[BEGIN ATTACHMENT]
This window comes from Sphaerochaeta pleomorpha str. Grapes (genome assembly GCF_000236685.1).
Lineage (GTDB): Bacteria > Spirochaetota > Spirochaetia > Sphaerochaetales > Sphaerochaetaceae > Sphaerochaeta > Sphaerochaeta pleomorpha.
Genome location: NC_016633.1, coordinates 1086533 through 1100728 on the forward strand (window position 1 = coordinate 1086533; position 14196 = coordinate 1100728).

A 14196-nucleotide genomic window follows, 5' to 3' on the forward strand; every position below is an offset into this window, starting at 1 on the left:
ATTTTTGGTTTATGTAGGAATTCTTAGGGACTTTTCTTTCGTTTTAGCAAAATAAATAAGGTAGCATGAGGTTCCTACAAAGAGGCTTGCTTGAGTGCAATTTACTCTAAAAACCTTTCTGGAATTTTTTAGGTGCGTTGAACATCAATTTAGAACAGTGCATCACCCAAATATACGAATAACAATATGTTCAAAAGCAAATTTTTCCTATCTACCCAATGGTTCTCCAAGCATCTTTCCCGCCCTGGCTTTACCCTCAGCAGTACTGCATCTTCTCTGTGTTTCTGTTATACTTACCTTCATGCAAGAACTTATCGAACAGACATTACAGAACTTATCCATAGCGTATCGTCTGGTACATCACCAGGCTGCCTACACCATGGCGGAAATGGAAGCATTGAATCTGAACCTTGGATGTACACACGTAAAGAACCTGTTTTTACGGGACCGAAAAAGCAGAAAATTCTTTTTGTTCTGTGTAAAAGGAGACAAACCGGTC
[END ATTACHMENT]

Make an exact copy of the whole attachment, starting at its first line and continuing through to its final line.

This window comes from Sphaerochaeta pleomorpha str. Grapes (genome assembly GCF_000236685.1).
Lineage (GTDB): Bacteria > Spirochaetota > Spirochaetia > Sphaerochaetales > Sphaerochaetaceae > Sphaerochaeta > Sphaerochaeta pleomorpha.
Genome location: NC_016633.1, coordinates 1086533 through 1100728 on the forward strand (window position 1 = coordinate 1086533; position 14196 = coordinate 1100728).

A 14196-nucleotide genomic window follows, 5' to 3' on the forward strand; every position below is an offset into this window, starting at 1 on the left:
ATTTTTGGTTTATGTAGGAATTCTTAGGGACTTTTCTTTCGTTTTAGCAAAATAAATAAGGTAGCATGAGGTTCCTACAAAGAGGCTTGCTTGAGTGCAATTTACTCTAAAAACCTTTCTGGAATTTTTTAGGTGCGTTGAACATCAATTTAGAACAGTGCATCACCCAAATATACGAATAACAATATGTTCAAAAGCAAATTTTTCCTATCTACCCAATGGTTCTCCAAGCATCTTTCCCGCCCTGGCTTTACCCTCAGCAGTACTGCATCTTCTCTGTGTTTCTGTTATACTTACCTTCATGCAAGAACTTATCGAACAGACATTACAGAACTTATCCATAGCGTATCGTCTGGTACATCACCAGGCTGCCTACACCATGGCGGAAATGGAAGCATTGAATCTGAACCTTGGATGTACACACGTAAAGAACCTGTTTTTACGGGACCGAAAAAGCAGAAAATTCTTTTTGTTCTGTGTAAAAGGAGACAAACCGGTC